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Welcome To The Monkey House Enhanced


Price: CDN$ 11.31 & FREE Shipping on orders over CDN$ 25. Details
Only 2 left in stock (more on the way).
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Frequently Bought Together

Welcome To The Monkey House + Thirteen Tales from Urban Bohemia (Vinyl)
Price For Both: CDN$ 36.14


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Product Details

  • Audio CD (Oct. 14 2006)
  • Number of Discs: 1
  • Format: Enhanced
  • Label: Capitol
  • ASIN: B0000AKX8G
  • Other Editions: Audio CD  |  LP Record
  • Average Customer Review: 4.0 out of 5 stars  See all reviews (80 customer reviews)
  • Amazon Bestsellers Rank: #55,868 in Music (See Top 100 in Music)

1. Welcome To The Monkey House
2. We Used To Be Friends
3. Plan A
4. Wonderful You
5. Scientist
6. I Am Over It
7. The Dandy Warhols Love Almost Everyone
8. Insincere
9. The Last High
10. Heavenly
11. I Am Sound
12. Rock Bottom
13. (You Come In) Burned

Product Description

Product Description

Amazon.ca

The Dandy Warhols’ fourth album arrives with a cover that melds Sticky Fingers and The Velvet Underground and Nico. One therefore assumes that leader Courtney Taylor-Taylor’s claim that predecessor Thirteen Tales from Urban Bohemia was "the last classic rock album" was a bit tongue-in-cheek. (Actually, one had assumed that already.) Reversing rock’s usual guitars-front-keyboards-as-filigree, Monkey House takes the Dandys into a challenging sphere while remaining undeniably organic sounding. The band and co-producers Nick Rhodes (Duran Duran and Tony Visconti (Low, Electric Warrior) have built elaborate but never stifling arrangements of these songs--check out the way guest Nile Rodgers’s rhythm guitar part subtly funks up the last minute of "Scientist," or how the group makes the pulsing "(You Come In) Burned" perhaps the best yet of its trademark trancelike album closers. Taylor-Taylor continues to display growing self-knowledge in his "words of comic wisdom": "I Am Sound" isn’t a declaration of aural omniscience, but a simple affirmation of OK-ness, while "The Last High" dissects the end of a high-style love affair. Miss this and miss one of the year’s finest rock & roll records. --Rickey Wright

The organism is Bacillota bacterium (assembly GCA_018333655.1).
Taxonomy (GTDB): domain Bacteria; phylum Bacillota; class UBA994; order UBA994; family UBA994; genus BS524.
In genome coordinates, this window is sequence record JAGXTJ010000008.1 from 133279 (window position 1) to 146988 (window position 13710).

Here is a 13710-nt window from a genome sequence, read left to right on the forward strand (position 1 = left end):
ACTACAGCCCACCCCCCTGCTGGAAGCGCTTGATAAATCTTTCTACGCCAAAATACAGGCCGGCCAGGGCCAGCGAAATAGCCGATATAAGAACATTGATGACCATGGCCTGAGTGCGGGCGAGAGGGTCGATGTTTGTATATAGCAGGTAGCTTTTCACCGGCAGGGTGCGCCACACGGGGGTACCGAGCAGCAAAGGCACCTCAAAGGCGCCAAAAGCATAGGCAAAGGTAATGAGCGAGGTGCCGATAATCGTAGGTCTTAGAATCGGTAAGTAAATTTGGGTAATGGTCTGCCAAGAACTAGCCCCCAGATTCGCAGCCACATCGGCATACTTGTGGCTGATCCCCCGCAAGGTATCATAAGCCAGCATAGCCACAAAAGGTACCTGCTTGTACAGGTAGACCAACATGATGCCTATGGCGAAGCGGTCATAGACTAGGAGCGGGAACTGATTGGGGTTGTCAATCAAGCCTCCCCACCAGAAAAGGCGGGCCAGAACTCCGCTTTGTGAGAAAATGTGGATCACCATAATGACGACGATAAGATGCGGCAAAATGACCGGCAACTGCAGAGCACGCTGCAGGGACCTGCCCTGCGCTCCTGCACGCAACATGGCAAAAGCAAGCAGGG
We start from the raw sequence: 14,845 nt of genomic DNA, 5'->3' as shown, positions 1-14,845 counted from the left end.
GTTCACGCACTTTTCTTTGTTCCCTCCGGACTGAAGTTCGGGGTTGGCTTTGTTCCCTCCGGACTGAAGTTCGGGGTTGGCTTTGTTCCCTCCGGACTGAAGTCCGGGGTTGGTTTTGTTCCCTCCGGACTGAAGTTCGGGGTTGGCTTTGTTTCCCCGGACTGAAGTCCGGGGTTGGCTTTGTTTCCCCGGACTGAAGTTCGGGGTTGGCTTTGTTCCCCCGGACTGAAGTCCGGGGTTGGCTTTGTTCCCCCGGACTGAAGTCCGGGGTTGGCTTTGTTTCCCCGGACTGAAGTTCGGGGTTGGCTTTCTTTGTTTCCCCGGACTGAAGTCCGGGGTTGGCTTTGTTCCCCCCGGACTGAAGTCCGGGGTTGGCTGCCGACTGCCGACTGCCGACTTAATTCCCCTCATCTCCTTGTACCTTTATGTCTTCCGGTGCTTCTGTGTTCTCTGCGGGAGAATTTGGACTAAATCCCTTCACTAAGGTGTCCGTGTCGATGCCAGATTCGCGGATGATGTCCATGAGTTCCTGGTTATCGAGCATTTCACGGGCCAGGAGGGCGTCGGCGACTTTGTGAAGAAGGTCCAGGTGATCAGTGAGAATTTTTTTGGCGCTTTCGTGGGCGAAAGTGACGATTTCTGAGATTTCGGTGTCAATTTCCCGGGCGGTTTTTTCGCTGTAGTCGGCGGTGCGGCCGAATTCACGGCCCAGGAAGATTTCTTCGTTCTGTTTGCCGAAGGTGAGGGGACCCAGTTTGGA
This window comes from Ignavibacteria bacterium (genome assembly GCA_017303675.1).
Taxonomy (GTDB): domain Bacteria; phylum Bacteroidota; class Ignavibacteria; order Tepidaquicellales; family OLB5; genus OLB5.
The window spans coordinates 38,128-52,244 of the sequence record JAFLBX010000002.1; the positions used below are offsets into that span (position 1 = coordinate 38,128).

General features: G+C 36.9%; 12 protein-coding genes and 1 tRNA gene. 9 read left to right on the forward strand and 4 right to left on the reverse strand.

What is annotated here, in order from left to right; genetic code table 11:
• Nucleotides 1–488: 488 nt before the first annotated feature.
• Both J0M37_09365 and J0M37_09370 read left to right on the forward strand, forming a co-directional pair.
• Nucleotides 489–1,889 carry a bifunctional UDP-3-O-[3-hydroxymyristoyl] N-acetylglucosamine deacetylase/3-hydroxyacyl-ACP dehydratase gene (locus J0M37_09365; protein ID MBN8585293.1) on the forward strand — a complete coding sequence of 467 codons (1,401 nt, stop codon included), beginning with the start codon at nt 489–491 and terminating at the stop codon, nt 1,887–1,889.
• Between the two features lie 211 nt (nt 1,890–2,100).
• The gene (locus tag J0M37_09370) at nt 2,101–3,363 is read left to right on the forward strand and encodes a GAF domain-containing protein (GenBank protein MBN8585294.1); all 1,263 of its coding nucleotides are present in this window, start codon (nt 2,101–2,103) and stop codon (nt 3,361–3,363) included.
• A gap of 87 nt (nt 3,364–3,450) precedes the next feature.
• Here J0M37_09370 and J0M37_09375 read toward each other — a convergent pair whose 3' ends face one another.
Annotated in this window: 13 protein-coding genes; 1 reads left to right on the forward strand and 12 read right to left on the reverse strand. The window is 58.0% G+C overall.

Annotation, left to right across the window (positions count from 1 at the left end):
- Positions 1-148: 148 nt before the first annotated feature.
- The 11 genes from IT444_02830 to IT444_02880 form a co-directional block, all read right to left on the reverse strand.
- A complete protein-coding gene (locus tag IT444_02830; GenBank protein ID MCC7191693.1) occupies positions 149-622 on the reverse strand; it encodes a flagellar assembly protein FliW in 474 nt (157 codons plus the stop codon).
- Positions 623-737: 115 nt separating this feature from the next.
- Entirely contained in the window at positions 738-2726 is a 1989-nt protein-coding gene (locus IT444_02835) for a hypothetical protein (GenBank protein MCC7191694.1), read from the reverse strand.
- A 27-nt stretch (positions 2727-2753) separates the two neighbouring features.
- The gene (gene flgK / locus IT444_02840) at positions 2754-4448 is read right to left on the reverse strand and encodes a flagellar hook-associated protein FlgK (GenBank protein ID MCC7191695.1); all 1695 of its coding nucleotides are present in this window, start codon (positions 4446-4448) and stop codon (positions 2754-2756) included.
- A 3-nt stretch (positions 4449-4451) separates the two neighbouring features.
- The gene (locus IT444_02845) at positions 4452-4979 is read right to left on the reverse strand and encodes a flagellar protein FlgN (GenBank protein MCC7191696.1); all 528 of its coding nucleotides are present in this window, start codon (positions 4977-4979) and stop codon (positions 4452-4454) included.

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Customer Reviews

4.0 out of 5 stars

Most helpful customer reviews

1 of 1 people found the following review helpful By Dave on July 6 2003
Format: Audio CD
Before you even listen to this album, there are a lot of red flags. The Dandy Warhols decide to move away from their distinctive guitar oriented sound in favor of synths. They hire the guy behind regrettable songs like "Union of the Snake", "The Reflex" and "Wild Boys" to twist the knobs. Like the Charlatans mediocre "Wonderland" album they're suddenly going to sing a lot of falsetto on some retro funky sounding tunes.
Against all odds, they manage to pull it off well. This album sounds a lot better than Wonderland and anything Duran-Duran has ever put out (although it won't sell anything like Duran Duran at their peak, you can be sure of that). It sounds retro and fresh all at once and is very catchy. A lot of these songs would go down well at a party. Songs like "We Used To Be Friends" and the T-Rex inspired "Hit Rock Bottom" still manage to rock out a bit and poppy tunes like "Plan A" and "The Dandy Warhols Love Almost Everyone" are undeniably catchy. Other songs like "I Am A Scientist" sound a bit too much like 80s tunes that that don't need to be revisited.
What has made the Dandies great, in my opinion, has been the guitar. The guitar is still here on a smaller scale but I miss the cool riffs of "Ride", "Boys Better", "Nietzsche", etc. They've gone in a softer direction by toning the guitars down, sounding more funky, and singing a lot of falsetto. They do it well, but I say bring back some of the bombast.
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Format: Audio CD